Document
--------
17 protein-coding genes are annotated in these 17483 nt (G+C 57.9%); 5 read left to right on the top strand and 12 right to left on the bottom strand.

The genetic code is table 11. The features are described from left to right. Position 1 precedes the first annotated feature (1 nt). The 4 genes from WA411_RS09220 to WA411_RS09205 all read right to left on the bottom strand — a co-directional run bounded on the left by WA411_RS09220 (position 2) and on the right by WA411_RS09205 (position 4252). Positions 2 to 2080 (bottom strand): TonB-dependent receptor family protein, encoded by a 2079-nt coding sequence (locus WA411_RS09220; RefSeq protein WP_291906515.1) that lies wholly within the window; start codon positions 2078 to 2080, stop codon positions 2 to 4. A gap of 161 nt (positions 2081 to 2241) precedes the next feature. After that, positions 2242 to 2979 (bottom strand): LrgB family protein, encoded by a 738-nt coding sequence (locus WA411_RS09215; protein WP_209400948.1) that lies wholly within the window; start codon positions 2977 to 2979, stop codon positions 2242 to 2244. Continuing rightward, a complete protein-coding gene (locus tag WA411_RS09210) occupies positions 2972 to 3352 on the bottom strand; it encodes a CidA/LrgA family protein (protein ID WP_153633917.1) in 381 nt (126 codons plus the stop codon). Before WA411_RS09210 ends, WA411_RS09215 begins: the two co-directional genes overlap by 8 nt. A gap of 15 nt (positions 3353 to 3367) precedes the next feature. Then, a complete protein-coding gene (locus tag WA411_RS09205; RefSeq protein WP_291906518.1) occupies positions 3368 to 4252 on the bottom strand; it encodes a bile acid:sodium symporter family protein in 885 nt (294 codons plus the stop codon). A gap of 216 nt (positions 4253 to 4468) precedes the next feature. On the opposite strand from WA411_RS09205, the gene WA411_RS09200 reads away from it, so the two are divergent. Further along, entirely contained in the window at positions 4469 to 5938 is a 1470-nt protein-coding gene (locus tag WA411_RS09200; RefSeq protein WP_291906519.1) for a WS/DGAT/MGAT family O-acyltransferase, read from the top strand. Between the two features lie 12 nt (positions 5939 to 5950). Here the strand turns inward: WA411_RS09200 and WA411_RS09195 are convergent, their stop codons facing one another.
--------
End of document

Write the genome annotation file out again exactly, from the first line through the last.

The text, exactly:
17 protein-coding genes are annotated in these 17483 nt (G+C 57.9%); 5 read left to right on the top strand and 12 right to left on the bottom strand.

The genetic code is table 11. The features are described from left to right. Position 1 precedes the first annotated feature (1 nt). The 4 genes from WA411_RS09220 to WA411_RS09205 all read right to left on the bottom strand — a co-directional run bounded on the left by WA411_RS09220 (position 2) and on the right by WA411_RS09205 (position 4252). Positions 2 to 2080 (bottom strand): TonB-dependent receptor family protein, encoded by a 2079-nt coding sequence (locus WA411_RS09220; RefSeq protein WP_291906515.1) that lies wholly within the window; start codon positions 2078 to 2080, stop codon positions 2 to 4. A gap of 161 nt (positions 2081 to 2241) precedes the next feature. After that, positions 2242 to 2979 (bottom strand): LrgB family protein, encoded by a 738-nt coding sequence (locus WA411_RS09215; protein WP_209400948.1) that lies wholly within the window; start codon positions 2977 to 2979, stop codon positions 2242 to 2244. Continuing rightward, a complete protein-coding gene (locus tag WA411_RS09210) occupies positions 2972 to 3352 on the bottom strand; it encodes a CidA/LrgA family protein (protein ID WP_153633917.1) in 381 nt (126 codons plus the stop codon). Before WA411_RS09210 ends, WA411_RS09215 begins: the two co-directional genes overlap by 8 nt. A gap of 15 nt (positions 3353 to 3367) precedes the next feature. Then, a complete protein-coding gene (locus tag WA411_RS09205; RefSeq protein WP_291906518.1) occupies positions 3368 to 4252 on the bottom strand; it encodes a bile acid:sodium symporter family protein in 885 nt (294 codons plus the stop codon). A gap of 216 nt (positions 4253 to 4468) precedes the next feature. On the opposite strand from WA411_RS09205, the gene WA411_RS09200 reads away from it, so the two are divergent. Further along, entirely contained in the window at positions 4469 to 5938 is a 1470-nt protein-coding gene (locus tag WA411_RS09200; RefSeq protein WP_291906519.1) for a WS/DGAT/MGAT family O-acyltransferase, read from the top strand. Between the two features lie 12 nt (positions 5939 to 5950). Here the strand turns inward: WA411_RS09200 and WA411_RS09195 are convergent, their stop codons facing one another.